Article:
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UK Budget must take crucial steps to help recovery

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LLANELLI Labour representatives are urging the UK Government to take the necessary steps to begin recovery and secure prosperity across all parts of the UK.

Llanelli’s MP Nia Griffith and MS Lee Waters set out Wales’ priorities ahead of the UK Budget on Wednesday March 3 2021.

They are urging the UK Government to make a series of commitments to Wales, including:

• sustaining UK-wide business support
• delivering welfare and taxation measures to support the most vulnerable
• redressing the historical under investment in Wales on research and development and rail infrastructure
• providing an injection of funding to support the transition to Net Zero carbon emissions
• providing guarantees for Wales’ specific funding pressures

Speaking ahead of the UK Budget announcement, Nia Griffith MP reiterated her calls for continued business support for those on the lowest of incomes. She said:  

“It is vital that the Job Retention Scheme and Self Employed Income Support Scheme are retained – not threatened with being removed at the eleventh hour and putting livelihoods at risk. A delay to repayments should also be introduced for the Coronavirus Business Interruption Loan Scheme with recognition given to the self-employed who are facing deferred bills.”

“It is also vital that the £20 per week increase to Universal Credit is maintained and put on a permanent basis, making it available to people in receipt of legacy means-tested benefits. More than 300,000 families in Wales have benefitted from an extra £1,000 a year as a result of the uplift and removing this now would have a detrimental and long-lasting effect on thousands of households across Wales.”

Lee Waters MS said:

“The UK Government should continue to take advantage of historically low interest rates to invest in Wales’ infrastructure and public services. Particularly on rail, where we have been underfunded to the tune of billions since the start of devolution, this is the moment where Rishi Sunak can demonstrate his commitment to ‘levelling up’ all four nations of the UK.”

“This budget is a chance to hardwire a greener, fairer way of doing things into our recovery from Coronavirus. We are ambitious about our target of being Net Zero carbon by 2050, and averting the climate crisis which is increasingly affecting Wales through flooding. But to make that transition, we need a step change from the UK Government’s budget that allows us to invest in renewable energy and green jobs.”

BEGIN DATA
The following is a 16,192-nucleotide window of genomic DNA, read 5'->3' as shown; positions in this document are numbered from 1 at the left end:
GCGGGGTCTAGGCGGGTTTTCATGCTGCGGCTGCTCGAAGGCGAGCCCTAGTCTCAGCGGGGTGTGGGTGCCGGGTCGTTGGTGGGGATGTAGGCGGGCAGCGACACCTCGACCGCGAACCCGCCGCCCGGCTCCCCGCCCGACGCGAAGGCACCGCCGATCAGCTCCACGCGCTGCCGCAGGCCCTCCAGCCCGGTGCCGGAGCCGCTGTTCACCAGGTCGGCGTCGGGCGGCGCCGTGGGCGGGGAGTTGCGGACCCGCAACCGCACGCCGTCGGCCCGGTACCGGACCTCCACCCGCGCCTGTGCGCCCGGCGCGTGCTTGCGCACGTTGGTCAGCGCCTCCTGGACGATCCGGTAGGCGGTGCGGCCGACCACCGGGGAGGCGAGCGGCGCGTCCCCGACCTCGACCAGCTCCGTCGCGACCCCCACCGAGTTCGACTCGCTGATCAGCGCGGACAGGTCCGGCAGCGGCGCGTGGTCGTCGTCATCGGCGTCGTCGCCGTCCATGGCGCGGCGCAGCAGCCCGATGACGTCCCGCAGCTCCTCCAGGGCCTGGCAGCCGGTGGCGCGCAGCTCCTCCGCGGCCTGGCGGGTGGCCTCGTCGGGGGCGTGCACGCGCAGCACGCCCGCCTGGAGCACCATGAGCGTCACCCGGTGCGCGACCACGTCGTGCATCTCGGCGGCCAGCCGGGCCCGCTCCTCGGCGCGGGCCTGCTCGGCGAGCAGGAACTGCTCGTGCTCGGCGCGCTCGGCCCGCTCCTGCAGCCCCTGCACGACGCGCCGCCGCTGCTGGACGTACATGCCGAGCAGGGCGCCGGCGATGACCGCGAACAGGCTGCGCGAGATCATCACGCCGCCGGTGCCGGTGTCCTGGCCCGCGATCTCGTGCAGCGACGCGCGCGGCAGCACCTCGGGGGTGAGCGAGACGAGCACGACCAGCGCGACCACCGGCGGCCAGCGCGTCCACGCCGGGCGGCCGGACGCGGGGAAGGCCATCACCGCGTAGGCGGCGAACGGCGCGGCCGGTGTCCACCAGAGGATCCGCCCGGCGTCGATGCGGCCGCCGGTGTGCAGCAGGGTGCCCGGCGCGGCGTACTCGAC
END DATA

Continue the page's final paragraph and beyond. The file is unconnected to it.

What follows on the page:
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Politics

MS summoned to Court over tweet

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PLAID CYMRU’s Mid & West Wales Regional Senedd Member Helen Mary Jones has been summoned to appear at Swansea Crown Court.

HHJ Paul Thomas QC ordered Ms Jones to court after she retweeted a third-party’s post which expressed the hope a defendant in an ongoing murder trial would be convicted.

The tweet referred to the trial of 70-year-old Anthony Williams, who killed his wife shortly after the start of the first lockdown in March last year.

Mr Williams had pleaded not guilty to murder but guilty to manslaughter.

However, while the trial was ongoing, a domestic violence campaigner tweeted:: “Another perp using the ‘I just snapped’. It is complete b******t! As so many of us will know, there would have been history of domestic abuse.
“I hope this jury finds him guilty of murder. Rest in peace, Ruth.”
On Saturday, before the jury returned its verdict, Ms Jones shared the tweet.

There was no history of domestic abuse and no suggestion of it was raised during Mr Jones’ trial.

When the Jury returned to Court on Monday, HHJ Paul Thomas said: “It’s come to my attention that, over the weekend, there have been some highly inappropriate comments made on social media about this case.
“I should make it abundantly clear that those comments have not come from anybody connected with the case and, having been shown the contents of one such piece of social media, they clearly don’t have any idea about the evidence in this case or the issues in this case.”
None of the jurors saw the offending post and continued their deliberations.

On Monday afternoon, the jury acquitted Mr Williams of murder.

By retweeting the remarks made by a third party, the risk existed that the jury could have been influenced and their decision-making compromised.

On Thursday, Helen Mary Jones will have the chance to explain her actions to Judge Thomas in person.